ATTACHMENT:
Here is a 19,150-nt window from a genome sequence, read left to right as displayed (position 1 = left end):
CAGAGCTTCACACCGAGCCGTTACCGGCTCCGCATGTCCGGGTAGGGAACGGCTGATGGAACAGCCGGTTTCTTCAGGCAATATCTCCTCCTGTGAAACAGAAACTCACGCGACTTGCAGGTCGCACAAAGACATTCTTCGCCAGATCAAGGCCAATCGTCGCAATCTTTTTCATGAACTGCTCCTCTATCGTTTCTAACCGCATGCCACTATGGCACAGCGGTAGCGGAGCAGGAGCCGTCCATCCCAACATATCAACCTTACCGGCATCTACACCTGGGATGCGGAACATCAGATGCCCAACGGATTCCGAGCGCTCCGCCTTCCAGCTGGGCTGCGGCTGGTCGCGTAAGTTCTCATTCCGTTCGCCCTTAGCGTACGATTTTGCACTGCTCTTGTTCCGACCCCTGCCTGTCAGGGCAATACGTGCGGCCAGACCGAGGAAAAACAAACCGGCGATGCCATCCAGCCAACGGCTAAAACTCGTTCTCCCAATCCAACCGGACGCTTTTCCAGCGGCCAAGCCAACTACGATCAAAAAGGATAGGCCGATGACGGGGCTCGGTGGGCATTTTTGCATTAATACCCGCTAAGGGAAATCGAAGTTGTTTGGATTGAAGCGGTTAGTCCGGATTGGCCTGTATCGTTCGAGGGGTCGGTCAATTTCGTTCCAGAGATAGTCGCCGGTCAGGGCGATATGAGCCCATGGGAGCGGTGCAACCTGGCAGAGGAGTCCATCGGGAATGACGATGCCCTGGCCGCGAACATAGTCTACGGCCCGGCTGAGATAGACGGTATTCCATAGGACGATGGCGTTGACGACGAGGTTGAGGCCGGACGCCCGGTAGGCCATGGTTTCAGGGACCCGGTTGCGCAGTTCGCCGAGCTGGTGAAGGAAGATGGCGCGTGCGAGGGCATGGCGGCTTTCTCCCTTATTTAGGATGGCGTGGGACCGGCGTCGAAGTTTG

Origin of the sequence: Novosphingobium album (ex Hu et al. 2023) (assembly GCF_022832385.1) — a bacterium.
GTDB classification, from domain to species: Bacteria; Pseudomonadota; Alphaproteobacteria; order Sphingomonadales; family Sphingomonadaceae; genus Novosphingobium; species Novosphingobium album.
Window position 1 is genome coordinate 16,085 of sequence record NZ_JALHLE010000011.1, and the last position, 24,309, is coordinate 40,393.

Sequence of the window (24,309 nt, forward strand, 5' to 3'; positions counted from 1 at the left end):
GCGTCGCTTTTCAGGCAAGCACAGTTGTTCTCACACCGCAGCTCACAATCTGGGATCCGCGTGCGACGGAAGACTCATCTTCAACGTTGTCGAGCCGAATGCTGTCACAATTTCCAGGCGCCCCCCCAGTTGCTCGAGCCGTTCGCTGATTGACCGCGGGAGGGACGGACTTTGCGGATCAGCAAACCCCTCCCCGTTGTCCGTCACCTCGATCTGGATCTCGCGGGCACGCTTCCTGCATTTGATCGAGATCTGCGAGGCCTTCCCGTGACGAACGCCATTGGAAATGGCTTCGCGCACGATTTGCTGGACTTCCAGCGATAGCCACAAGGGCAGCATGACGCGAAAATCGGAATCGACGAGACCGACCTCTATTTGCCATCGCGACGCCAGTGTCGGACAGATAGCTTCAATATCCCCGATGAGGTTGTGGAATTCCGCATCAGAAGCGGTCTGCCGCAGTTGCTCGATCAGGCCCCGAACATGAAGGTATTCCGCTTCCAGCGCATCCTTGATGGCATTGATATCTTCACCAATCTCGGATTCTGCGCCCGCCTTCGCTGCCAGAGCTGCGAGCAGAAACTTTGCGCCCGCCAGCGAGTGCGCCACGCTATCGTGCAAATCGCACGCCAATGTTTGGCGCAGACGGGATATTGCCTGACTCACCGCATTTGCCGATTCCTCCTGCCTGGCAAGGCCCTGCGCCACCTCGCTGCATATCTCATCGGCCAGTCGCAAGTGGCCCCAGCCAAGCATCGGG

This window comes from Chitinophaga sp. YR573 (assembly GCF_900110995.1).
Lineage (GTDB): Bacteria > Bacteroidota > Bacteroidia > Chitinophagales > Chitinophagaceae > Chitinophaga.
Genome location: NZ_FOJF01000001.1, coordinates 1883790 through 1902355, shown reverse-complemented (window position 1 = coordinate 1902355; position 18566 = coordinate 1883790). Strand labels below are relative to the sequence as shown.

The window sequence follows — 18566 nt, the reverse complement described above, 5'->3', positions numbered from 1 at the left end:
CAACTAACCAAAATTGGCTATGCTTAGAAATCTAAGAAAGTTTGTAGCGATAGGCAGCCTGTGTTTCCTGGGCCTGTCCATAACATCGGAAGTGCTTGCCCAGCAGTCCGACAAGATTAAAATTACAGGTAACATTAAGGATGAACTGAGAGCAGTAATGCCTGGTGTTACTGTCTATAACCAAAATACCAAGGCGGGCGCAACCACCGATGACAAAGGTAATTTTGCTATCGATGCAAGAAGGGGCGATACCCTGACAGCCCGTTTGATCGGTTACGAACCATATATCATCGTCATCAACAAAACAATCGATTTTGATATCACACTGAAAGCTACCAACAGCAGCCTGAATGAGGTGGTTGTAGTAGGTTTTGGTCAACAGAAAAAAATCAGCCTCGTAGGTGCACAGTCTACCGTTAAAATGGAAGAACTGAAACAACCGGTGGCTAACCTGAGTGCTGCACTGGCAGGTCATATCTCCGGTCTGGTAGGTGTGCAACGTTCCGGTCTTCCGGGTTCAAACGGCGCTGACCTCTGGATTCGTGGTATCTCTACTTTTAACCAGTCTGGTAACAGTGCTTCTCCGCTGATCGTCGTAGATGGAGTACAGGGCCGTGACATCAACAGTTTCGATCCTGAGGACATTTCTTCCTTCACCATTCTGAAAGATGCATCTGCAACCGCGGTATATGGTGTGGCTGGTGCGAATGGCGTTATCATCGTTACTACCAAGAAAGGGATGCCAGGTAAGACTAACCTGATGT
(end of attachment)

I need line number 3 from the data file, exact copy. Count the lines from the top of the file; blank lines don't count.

Origin of the sequence: Novosphingobium album (ex Hu et al. 2023) (assembly GCF_022832385.1) — a bacterium.